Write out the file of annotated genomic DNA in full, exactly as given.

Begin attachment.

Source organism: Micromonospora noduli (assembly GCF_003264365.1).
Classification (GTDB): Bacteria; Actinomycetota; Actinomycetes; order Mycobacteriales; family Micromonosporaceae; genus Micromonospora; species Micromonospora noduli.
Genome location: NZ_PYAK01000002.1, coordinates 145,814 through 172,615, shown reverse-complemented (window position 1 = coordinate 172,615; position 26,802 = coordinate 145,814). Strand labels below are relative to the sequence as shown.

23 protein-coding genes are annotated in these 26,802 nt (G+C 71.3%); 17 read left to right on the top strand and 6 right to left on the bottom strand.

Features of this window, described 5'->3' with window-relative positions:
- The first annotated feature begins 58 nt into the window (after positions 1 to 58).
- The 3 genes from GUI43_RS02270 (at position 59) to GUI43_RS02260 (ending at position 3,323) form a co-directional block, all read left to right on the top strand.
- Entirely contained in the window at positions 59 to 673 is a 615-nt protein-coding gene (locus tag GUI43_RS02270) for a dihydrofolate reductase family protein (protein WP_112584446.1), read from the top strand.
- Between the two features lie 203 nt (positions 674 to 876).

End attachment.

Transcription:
Source organism: Micromonospora noduli (assembly GCF_003264365.1).
Classification (GTDB): Bacteria; Actinomycetota; Actinomycetes; order Mycobacteriales; family Micromonosporaceae; genus Micromonospora; species Micromonospora noduli.
Genome location: NZ_PYAK01000002.1, coordinates 145,814 through 172,615, shown reverse-complemented (window position 1 = coordinate 172,615; position 26,802 = coordinate 145,814). Strand labels below are relative to the sequence as shown.

23 protein-coding genes are annotated in these 26,802 nt (G+C 71.3%); 17 read left to right on the top strand and 6 right to left on the bottom strand.

Features of this window, described 5'->3' with window-relative positions:
- The first annotated feature begins 58 nt into the window (after positions 1 to 58).
- The 3 genes from GUI43_RS02270 (at position 59) to GUI43_RS02260 (ending at position 3,323) form a co-directional block, all read left to right on the top strand.
- Entirely contained in the window at positions 59 to 673 is a 615-nt protein-coding gene (locus tag GUI43_RS02270) for a dihydrofolate reductase family protein (protein WP_112584446.1), read from the top strand.
- Between the two features lie 203 nt (positions 674 to 876).